Humans do not live in our homes alone. There are approximately 7,000 different species of bacteria floating around in your house right now. And that's just in the dust.
The rich and complex web of dirt, viruses, and pollen around us isn't all bad. It's important to keep some microbes around to help us stay healthy and strong. Plus, you could say that microbes are the reason you're alive today — after all, ancient anaerobic bacteria came well before oxygen-breathing creatures, and thrived as some of the first life on Earth.
Still, it's best to keep microbe levels in check inside your house. Some household items need a good wipe-down every day, while others do best when we scrub or sweep them once a week or every few months. Here's the perfect house-cleaning regimen to keep everything you own safe and squeaky-clean, without going insane.
The warm, moist environment inside a sponge is a delightful spot for bacteria to grow.
Microwaving or boiling sponges won't sterilize them — it'll only kill about 60% of the bacteria they're hosting. Bleaching a sponge is more effective, and a solution with 10% household bleach and 90% water solution should do the trick.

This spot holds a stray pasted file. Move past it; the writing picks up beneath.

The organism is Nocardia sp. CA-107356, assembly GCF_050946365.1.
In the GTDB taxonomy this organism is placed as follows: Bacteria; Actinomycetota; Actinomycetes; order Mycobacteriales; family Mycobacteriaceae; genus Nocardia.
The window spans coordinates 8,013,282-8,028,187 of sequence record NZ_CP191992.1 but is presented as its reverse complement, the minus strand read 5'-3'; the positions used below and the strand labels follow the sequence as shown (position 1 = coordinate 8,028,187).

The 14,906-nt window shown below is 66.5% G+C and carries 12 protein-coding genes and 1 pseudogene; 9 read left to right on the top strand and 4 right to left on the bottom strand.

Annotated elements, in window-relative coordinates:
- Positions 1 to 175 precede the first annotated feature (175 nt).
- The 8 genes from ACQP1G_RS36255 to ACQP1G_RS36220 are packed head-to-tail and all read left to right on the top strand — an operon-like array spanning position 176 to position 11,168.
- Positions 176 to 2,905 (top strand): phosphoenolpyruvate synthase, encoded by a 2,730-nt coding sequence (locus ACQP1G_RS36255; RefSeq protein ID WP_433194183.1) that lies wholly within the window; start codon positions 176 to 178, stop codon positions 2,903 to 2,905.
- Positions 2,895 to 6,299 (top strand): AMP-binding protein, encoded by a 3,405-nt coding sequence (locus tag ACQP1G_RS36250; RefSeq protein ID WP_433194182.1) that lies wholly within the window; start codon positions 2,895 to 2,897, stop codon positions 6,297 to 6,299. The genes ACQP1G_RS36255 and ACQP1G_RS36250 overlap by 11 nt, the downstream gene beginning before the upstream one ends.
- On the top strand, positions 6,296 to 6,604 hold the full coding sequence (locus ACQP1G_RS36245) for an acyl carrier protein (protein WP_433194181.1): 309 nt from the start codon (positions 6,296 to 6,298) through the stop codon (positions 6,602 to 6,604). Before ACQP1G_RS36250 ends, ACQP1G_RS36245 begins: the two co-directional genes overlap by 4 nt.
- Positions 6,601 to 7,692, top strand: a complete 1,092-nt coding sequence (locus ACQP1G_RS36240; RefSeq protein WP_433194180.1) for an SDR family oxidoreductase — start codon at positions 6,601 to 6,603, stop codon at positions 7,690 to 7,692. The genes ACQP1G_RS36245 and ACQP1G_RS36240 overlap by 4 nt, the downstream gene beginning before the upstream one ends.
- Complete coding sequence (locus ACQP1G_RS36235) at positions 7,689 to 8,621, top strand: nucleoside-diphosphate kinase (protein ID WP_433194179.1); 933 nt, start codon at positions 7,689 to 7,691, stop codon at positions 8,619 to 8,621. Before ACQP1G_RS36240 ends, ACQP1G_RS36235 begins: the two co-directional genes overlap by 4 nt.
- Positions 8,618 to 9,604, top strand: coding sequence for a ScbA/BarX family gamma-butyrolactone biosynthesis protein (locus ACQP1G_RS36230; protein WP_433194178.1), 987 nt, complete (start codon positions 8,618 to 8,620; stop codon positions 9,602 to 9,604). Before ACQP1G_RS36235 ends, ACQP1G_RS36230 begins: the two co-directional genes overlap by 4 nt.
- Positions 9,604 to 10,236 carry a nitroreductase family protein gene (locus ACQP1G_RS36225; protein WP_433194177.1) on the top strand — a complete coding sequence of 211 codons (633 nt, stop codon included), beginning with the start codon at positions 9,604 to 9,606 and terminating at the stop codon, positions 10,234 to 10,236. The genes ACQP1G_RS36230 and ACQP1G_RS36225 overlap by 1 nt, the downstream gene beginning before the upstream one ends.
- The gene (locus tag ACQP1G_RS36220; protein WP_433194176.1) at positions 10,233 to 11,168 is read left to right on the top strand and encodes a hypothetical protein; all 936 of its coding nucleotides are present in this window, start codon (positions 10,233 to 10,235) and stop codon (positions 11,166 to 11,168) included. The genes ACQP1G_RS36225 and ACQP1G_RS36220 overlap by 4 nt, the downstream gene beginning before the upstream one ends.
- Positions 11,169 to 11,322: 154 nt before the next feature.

Tasting Table suggests that after one week of using a kitchen dish sponge, you bleach it and relegate it to countertop-wiping duties. After week two, bleach it again and relegate it to bathroom cleaning. Bleach is strong enough to kill anthrax spores, so it's always good to bleach a sponge after it comes into contact with raw meat or vegetables.
Smartphones are with us nearly every waking moment. They often come into the bathroom and fall on the ground. They sit in our palms at almost every stage of the day, regardless of where our hands have been or how clean they are — and then we nestle the phones next to our ears.
It's no surprise, then, that smartphones can pick up E. coli and Streptococcus bugs along the way. A phone can easily be dirtier than a toilet seat. So most infectious disease experts, like Philip Tierno, a microbiologist and pathologist at the New York University School of Medicine, suggest giving it a wipe at the end of the day.
You can use a wet wipe or a gentle microfiber cloth. For extra cleaning power, add a 50/50 solution of water and vinegar to a corner of the cloth.
Our beds are wonderful places for life to thrive. Skin cells, lotions, powders, and oils on our skin, as well as little crumbs of food, all contribute to a germy, microbial soup that we sleep with every night. Change your sheets once a week to keep the dirt levels in check, as Tierno suggests.